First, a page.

There are many valid reasons to completely Leave a part of one’s medical records to rot or be deleted, lost, purdged or what have you. Not every theory, diagnosis or opinion rendered even by good doctors with honest best intent and high quality credentials and training is valid or worth keeping. Why some of them are even stigmatizing and could ruin a person’s life, insurability for health and life insurance, or lable someone as a mental ill problem that has little hope of every leading a normal life. A diagnosis of “Borderline Personality Disorder” probably would mislable someone and have most treating Physicians think horrible and inappropriate things about a patient for the rest of that patients life, regardless of how subjective any such mental health diagnosis can be, and how many wrong ones are entered in people’s charts each and every day? Should the honest acting out and drug experimentation of a teenager or young adult have to follow them to ever doctor’s office, never to be gotten rid of for the rest of their life, regardless of how much they may have moved on from those darker earlier days? Sometime the best thing a patient of parent can do is to walk out of doctors office, never having that visit or diagnosis combined with the rest of their chart. Mistakes are made and one doc’s problem child is another doc’s creative genius. PHI should only be shared if and how the patient deems appropriate.

    De-Centralizing PHI and Medical Data is one of the best means we have of protecting patients’ privacy because it will take so much work to actually combine any given patient’s complete medical history. Meanwhile at the same time with software and daily back-ups combined with a certain level of interoperability, standardization, sharing between entities and offices should get easier with time as we work such standards out. And if for some reason one’s doctor does have a mishap with your data, all of the other players you have done medical business with, should have enough of the other components and parts, that with a little luck, one could actually re-combine most of one’s old charts and data.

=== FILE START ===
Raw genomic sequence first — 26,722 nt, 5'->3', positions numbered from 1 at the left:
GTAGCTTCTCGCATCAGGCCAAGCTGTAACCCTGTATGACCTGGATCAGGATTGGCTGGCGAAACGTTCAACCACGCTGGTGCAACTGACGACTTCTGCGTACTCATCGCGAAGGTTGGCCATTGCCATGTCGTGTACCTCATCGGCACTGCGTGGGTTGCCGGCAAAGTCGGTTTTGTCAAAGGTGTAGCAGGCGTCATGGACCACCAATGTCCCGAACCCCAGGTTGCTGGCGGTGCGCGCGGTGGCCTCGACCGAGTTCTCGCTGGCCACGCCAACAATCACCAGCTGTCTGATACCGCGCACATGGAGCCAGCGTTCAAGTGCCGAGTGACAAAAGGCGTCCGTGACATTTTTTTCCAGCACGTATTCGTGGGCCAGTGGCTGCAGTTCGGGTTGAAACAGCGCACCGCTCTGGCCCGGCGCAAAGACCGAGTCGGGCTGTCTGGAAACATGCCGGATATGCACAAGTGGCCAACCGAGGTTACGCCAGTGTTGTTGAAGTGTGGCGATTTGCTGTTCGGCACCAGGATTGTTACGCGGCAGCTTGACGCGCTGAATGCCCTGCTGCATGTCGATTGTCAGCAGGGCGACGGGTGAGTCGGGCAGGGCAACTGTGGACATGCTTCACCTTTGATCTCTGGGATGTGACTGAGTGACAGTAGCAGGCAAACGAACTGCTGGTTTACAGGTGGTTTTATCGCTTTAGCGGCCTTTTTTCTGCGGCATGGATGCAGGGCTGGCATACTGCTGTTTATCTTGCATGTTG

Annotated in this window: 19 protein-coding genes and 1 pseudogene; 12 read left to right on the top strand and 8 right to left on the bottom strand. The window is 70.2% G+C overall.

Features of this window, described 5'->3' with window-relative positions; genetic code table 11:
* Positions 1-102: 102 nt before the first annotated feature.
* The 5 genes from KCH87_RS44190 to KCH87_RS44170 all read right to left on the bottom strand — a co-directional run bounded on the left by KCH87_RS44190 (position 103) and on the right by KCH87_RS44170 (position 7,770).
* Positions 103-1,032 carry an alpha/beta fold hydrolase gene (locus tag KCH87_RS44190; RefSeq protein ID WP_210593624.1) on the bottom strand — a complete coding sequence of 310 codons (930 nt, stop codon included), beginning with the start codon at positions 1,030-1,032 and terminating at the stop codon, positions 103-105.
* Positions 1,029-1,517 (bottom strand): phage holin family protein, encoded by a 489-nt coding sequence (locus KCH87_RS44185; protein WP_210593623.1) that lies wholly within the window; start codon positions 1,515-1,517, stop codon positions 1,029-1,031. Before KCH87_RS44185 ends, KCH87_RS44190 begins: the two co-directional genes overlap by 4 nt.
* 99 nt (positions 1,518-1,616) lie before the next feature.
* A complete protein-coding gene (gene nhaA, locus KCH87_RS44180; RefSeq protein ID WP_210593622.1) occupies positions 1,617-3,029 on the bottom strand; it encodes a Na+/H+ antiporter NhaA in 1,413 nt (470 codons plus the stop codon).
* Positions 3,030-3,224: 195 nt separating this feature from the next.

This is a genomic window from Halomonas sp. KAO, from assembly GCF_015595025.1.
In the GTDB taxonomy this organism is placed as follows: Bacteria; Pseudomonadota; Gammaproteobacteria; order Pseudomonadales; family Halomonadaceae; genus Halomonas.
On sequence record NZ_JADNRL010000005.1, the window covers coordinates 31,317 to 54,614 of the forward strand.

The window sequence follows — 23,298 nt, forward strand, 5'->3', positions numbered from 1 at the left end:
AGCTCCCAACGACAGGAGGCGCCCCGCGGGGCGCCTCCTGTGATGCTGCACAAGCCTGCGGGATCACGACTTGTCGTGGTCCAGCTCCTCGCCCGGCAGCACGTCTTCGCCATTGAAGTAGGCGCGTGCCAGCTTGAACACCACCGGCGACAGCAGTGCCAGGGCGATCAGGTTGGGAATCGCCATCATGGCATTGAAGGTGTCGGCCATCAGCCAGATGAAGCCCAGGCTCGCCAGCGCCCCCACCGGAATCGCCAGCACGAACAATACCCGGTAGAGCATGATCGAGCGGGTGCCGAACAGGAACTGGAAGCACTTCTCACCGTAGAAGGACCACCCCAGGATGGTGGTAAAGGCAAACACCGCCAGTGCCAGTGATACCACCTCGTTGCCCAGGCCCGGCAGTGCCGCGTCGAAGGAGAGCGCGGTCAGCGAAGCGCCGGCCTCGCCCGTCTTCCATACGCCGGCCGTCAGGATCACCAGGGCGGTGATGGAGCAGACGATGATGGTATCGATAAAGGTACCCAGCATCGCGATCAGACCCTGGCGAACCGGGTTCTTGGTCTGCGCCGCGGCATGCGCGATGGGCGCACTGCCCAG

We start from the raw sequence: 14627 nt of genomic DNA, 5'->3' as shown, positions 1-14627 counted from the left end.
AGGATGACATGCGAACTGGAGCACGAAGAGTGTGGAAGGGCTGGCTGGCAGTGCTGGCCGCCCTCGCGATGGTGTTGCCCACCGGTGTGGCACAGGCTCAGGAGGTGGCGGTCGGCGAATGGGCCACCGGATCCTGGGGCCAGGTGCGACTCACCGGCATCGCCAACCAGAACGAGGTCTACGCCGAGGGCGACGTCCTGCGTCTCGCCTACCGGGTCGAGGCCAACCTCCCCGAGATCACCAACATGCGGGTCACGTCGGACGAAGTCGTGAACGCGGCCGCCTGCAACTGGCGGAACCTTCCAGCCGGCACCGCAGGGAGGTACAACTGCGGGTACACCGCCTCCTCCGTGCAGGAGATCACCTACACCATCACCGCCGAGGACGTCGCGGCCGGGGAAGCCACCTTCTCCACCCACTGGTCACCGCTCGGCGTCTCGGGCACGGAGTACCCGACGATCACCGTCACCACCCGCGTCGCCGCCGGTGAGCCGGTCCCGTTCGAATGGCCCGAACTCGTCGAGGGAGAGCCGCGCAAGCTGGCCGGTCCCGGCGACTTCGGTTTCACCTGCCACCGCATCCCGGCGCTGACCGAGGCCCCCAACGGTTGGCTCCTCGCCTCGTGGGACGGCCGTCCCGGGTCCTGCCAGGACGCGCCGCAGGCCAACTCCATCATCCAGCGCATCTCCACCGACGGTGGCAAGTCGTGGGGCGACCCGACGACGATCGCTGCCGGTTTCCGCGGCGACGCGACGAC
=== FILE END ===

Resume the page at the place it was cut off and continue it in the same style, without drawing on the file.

But as stated before, if everyone or at least every head of household, parent had a growing, semi-regularly updated personal copy of their records on a flash drive (and it’s easy to do, EMR’s already are creating such things for ease of sharing and for giving to patients for their personal use) then the patient can offer up that drive to any treating physician or facilities to pass on what is needed and the patient feels comfortable sharing. And one of the best systems of protecting data from hacking, wacking and abuse by private bad guys or large corporations or governments is to de-centralize it to as small a level as possible. So if any Parent or individual patient lost their personal drive, at best only or person or one family’s worth of patients had the privacy violated instead of thousands or millions in one swoop as happens every day at VA hospitals, credit card services, retailers, and banks even with supposedly high quality safeguards in place with much better budgets for such things than many cut to the bone primary care offices with stagnant fees and greedy carriers keeping the cream for themselves and their shareholders.